So let this be my final sermon on the boblog of the not-so-reverend bob.  I’ll keep the site up for those who might want to read one of my 166 sermons (167 counting this one.  Yikes!).  And I’ll always be ready, like a Minuteman with his musket hanging over the cabin door, to answer the call when needed.  But for the foreseeable future I’ll be directing my energies elsewhere.  I have other lost creative sheep, as it were, to gather up while the sun still shines.

I want to thank each of you that has visited this blog, and especially my “faithful” readers.  I hope that I have given you something worthwhile.

Bob Bless!

the “retiring” not so reverend Bob Diven

SERMON: “A Sense of Meaning” by the not-so-reverend bob

Sunday, January 20th, 2013

While walking on the treadmill at the gym, I watched a morning news feel-good story about an American military neurosurgeon who was haunted by an Iraq War patient he had treated.  The soldier that landed on his operating table was “the most horribly wounded soldier” the surgeon had ever seen.  But they patched up his terrible head wound and shipped him off to Germany.  Years later, the doctor was ready to re-visit his war experience.  He Googled the name of the soldier he was sure had died of his wounds and, to his surprise, the man popped up in a T.V. interview, very much alive.

The news story then showed video from that interview of a man who looked as if someone had scooped out a third of his brain and replaced a portion of his formerly-round skull with a sunken flat plate.  But the soldier could walk and talk, despite having lost a chunk of his frontal lobe.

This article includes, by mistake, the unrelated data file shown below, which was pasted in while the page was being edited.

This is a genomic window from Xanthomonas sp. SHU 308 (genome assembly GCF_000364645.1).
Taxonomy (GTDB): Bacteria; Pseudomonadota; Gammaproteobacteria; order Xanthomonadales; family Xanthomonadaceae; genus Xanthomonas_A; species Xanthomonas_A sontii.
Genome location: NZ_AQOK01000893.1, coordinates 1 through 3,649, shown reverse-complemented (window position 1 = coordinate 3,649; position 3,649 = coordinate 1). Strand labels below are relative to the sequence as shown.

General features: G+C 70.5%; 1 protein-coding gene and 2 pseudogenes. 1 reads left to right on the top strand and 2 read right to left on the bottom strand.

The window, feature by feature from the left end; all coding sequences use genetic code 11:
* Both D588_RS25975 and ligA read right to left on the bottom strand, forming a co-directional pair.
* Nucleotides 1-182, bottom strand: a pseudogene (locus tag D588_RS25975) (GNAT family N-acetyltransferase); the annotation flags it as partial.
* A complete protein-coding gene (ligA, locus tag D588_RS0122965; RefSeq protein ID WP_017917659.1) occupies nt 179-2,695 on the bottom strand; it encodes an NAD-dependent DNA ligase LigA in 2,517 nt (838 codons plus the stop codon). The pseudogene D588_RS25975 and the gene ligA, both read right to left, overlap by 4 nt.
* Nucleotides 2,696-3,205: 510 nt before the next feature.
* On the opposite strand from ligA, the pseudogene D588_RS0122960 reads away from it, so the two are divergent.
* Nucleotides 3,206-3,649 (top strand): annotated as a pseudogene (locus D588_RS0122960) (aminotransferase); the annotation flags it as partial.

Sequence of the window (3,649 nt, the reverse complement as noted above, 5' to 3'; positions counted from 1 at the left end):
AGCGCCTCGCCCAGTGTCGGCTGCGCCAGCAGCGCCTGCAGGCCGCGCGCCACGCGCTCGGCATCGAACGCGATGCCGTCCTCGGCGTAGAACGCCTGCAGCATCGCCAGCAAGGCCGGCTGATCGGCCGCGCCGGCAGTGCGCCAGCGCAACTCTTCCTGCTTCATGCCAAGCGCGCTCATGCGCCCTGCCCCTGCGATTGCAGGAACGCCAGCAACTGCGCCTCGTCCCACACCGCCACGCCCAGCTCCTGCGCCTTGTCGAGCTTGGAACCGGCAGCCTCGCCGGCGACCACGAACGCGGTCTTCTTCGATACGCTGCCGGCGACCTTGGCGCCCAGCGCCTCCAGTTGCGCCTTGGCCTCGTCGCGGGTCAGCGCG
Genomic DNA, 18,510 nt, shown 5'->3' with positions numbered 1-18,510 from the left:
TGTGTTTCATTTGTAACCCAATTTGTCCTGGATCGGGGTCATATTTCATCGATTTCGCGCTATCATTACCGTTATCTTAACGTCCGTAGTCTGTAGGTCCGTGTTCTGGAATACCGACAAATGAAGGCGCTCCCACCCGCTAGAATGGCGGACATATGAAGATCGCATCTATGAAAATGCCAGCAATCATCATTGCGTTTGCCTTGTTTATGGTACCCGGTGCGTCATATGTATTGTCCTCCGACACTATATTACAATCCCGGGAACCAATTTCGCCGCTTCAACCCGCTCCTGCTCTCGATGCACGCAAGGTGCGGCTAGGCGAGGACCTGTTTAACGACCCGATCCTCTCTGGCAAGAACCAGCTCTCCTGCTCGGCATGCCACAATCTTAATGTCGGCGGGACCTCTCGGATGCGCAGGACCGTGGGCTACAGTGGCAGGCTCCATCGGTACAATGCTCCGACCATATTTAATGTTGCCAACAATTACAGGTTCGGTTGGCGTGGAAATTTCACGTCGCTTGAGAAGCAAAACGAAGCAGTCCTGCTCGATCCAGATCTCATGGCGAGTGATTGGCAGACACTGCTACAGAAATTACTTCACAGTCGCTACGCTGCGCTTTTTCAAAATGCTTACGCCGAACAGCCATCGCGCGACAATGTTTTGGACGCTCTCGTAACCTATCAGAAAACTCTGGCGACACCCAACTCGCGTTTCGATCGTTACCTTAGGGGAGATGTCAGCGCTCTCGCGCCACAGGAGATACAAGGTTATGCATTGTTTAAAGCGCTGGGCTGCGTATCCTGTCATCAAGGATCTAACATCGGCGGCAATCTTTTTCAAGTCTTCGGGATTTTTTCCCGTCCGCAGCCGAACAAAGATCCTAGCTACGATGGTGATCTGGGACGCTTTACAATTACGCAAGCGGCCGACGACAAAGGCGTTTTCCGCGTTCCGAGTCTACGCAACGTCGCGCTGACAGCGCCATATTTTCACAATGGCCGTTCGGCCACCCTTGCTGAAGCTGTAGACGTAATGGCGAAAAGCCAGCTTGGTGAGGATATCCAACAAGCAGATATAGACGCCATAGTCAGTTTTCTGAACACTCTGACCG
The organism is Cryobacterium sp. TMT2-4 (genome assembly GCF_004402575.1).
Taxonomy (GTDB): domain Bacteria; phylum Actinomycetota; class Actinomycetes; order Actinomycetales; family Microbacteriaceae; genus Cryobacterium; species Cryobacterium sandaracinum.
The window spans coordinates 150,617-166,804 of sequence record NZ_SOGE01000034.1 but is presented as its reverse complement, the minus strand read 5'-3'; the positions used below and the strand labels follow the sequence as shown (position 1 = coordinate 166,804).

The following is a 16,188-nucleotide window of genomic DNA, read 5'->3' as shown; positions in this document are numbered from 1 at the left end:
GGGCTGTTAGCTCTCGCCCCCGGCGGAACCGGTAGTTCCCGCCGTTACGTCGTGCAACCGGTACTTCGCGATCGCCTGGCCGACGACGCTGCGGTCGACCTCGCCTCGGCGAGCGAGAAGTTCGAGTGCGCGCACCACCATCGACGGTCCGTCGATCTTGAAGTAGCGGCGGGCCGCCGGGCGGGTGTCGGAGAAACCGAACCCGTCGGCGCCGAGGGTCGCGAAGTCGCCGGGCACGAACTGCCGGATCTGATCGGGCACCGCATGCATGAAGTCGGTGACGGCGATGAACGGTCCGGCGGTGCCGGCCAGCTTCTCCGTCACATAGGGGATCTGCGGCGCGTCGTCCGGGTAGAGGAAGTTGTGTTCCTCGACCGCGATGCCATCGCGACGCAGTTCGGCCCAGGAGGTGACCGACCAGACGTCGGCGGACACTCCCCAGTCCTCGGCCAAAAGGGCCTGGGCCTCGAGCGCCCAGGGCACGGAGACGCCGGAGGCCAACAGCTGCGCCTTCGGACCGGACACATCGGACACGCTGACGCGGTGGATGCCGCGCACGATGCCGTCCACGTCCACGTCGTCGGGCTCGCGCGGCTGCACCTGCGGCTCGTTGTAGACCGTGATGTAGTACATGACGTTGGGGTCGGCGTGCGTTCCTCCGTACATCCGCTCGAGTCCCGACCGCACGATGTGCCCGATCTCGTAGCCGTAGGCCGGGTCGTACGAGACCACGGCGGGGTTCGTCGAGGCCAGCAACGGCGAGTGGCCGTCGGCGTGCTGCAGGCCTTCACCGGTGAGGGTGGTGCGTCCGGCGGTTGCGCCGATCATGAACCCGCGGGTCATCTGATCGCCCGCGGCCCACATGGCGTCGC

And though the soldier was “not up to another interview” (for this current report), there were still-pictures of him and his neurosurgeon meeting.  The doctor reported (after) that he had asked his former patient what I thought was a deeply insightful question: was he happy that he had survived?  The soldier answered that, yes, he was.

This was a powerful moment.  About as profound as can be imagined.  But, of course, these kinds of news stories aren’t really about the profound (or disturbing) aspects of these stories: they are meant to be inspirational, aspirational, “feel-good” tales of that type that allows you and I to easily borrow some added confidence (in our own resilience) from hearing of the experiences of someone who’s been through real shit.

But I don’t feel good when I watch a story like this.  I see the lingering, daily struggle (that is the long shadow of the original tragedy) that looms over the “happy ending” that we are all supposed to assent to — and move on from — having snatched up our bit of “borrowed courage”.  (I felt the same way about all of the cheering for the slightest progress of Representative Gabby Giffords after she was shot in the head).

As I watched the story of the “recovered” soldier this morning, I reflexively uttered “Goddamn war”, expressing a deep revulsion at the idea that sentient individuals had worked together to create the conditions of war under which a strong, physically able young man was suddenly and irrevocably stripped of a large chunk of his capacities.